3 Measures of Momentum

Momentum is like a booster rocket. Ignition makes the path forward clearer and obstacles easier to overcome. When a team has momentum, they are “in the zone”. Things just seem to flow.

Maxwell explains Momentum using an analogy of a train:

A train traveling 55 mph on a railroad track can crash through a 5-foot thick steel-reinforced concrete wall without stopping. That same train, starting from a stationary position, won’t be able to go through an inch-thick block in front of the driving wheel.

It is never the size of your problem that is the problem. It’s a lack of momentum. Without momentum, even a tiny obstacle can prevent you from moving forward. With momentum, you’ll navigate through problems and barely even notice them.

As a leader, your responsibility is to understand momentum, to get it moving for your organization, and to sustain it over time.
John C. Maxwell

Skip to 14:20 RE: Maxwell on Momentum

When I first learned about Momentum it helped me think about the leadership role in a new way. I realized then that I could come to work every day and focus on problems. On good days I would assist the team to solve those problems. I would feel good because I would see an immediate impact. But ultimately the impact I would have is small, fleeting, and doesn’t scale. Problem solving is important, but the ultimate problem solver is a team with Momentum.

Problem solving only scales if it is the responsibility of the team. A leader’s job is to enable the team by setting the right conditions.

In this article I want to briefly outline the three measures of Momentum; with the proper mixture of capabilities, alignment, and energy you have the conditions for a team to achieve Momentum.

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10 Do’s and Don’t when Leading in a Tech Company

People in Tech are creative, self-motivated, and self-organizing. Leading in a tech company requires vision, values, and communication. The following are 10 important Do’s and Don’t when leading in a tech company.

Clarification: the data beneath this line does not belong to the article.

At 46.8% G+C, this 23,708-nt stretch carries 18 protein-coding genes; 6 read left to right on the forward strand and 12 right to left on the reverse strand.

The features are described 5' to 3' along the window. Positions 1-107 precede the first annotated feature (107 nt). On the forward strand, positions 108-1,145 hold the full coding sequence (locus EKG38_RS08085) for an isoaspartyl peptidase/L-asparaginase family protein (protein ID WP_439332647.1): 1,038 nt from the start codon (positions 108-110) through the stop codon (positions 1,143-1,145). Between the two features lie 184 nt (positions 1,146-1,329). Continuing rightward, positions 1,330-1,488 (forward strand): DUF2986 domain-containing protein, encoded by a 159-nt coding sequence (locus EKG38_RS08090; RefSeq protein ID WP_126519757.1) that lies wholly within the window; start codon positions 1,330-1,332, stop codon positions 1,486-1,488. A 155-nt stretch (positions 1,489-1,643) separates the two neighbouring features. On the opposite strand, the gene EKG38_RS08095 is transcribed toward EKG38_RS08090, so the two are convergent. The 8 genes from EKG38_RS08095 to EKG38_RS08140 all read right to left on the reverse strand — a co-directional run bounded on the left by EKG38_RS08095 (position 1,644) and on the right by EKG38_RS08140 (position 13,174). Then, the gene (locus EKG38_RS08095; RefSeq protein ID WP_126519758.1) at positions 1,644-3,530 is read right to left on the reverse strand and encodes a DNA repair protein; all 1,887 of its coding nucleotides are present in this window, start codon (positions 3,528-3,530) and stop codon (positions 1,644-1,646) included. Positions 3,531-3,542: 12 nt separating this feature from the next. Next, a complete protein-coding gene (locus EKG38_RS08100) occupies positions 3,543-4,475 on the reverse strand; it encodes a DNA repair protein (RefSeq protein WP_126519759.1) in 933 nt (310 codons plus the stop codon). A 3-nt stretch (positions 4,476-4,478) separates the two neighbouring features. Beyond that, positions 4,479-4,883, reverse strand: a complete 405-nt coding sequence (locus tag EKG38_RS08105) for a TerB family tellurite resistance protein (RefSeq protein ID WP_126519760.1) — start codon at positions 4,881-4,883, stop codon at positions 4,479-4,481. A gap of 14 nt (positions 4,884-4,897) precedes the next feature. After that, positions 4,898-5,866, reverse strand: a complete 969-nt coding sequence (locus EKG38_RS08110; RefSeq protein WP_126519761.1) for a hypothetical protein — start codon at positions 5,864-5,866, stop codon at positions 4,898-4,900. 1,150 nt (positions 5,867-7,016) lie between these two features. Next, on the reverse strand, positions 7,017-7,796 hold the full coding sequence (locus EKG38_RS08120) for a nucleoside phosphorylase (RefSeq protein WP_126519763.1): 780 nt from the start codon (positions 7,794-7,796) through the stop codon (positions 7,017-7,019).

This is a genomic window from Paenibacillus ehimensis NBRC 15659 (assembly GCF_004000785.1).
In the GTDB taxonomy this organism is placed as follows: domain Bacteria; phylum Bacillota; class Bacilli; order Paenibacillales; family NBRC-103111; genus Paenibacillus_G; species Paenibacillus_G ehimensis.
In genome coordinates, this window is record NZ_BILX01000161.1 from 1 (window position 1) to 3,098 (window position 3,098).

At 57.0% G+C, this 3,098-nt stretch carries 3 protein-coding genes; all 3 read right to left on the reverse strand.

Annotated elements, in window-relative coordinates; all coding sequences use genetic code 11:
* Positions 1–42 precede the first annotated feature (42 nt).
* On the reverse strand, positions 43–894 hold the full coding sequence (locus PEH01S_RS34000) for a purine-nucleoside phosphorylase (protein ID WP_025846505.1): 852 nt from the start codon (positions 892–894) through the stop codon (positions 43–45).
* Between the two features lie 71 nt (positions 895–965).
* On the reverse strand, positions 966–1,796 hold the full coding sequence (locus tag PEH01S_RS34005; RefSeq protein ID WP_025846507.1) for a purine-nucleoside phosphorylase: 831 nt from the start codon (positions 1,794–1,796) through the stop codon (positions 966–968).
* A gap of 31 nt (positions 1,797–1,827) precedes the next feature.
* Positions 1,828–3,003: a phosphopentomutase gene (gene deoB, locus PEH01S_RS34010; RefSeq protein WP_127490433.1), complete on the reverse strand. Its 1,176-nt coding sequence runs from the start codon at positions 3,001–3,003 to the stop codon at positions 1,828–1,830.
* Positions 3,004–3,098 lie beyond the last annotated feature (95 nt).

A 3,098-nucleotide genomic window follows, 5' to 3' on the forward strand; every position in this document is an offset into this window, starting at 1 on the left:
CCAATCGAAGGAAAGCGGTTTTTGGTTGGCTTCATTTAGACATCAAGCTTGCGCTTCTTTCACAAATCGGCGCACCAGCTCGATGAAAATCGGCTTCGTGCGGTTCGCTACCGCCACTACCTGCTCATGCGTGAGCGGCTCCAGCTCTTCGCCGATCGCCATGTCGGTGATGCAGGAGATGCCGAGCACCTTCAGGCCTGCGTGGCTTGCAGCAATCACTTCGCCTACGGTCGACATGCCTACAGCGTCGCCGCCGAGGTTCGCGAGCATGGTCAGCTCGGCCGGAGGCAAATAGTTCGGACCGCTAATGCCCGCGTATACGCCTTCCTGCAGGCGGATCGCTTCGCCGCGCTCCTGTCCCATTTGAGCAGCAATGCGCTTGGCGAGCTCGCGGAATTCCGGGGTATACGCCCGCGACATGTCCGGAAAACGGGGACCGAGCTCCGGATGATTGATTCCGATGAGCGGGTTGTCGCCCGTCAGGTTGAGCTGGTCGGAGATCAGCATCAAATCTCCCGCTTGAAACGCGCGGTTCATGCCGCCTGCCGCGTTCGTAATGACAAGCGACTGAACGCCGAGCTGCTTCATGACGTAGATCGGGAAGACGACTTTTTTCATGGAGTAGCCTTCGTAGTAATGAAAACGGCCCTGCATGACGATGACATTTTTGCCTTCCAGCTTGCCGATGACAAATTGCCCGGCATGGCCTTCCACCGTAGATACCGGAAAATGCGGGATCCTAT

1. Lead by Example

If you want to see something in your team, you need to exemplify those traits yourself first.

Nothing so conclusively proves a man’s ability to lead others, as what he does from day to day to lead himself.
Thomas J. Watson, Former Chairman of IBM

Lead by example. This is one of the most obvious do’s of leadership. It is ironic when leaders expound on the need to do a thing they do not do themselves. People, particular creative technologists see through leaders who are a lot of talk and not a lot of action. If a leader says “Be disciplined.” he should be the height of discipline. If a leader expects team members to be collaborative, he should invite criticism of his own ideas.

The quality of a leader is reflected in the standards they set for themselves.
Ray Kroc

Exemplify the message first before you try to get others to follow.

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My Takeaways from NYT Amazon Controversy

The New York Times article titled “Inside Amazon: Wrestling Big
Ideas in a Bruising Workplace” ignited a lot of debate over the weekend. One very interesting response came in the form of a rebuttal issued by an current Amazon employee, Nick Ciubotariu, who says the Times story is a “horribly misinformed piece of “journalism”.”

But my takeaways are not about the controversy itself but to what the debate says about managing a large talented workforce in the Tech industry.

My Post on Medium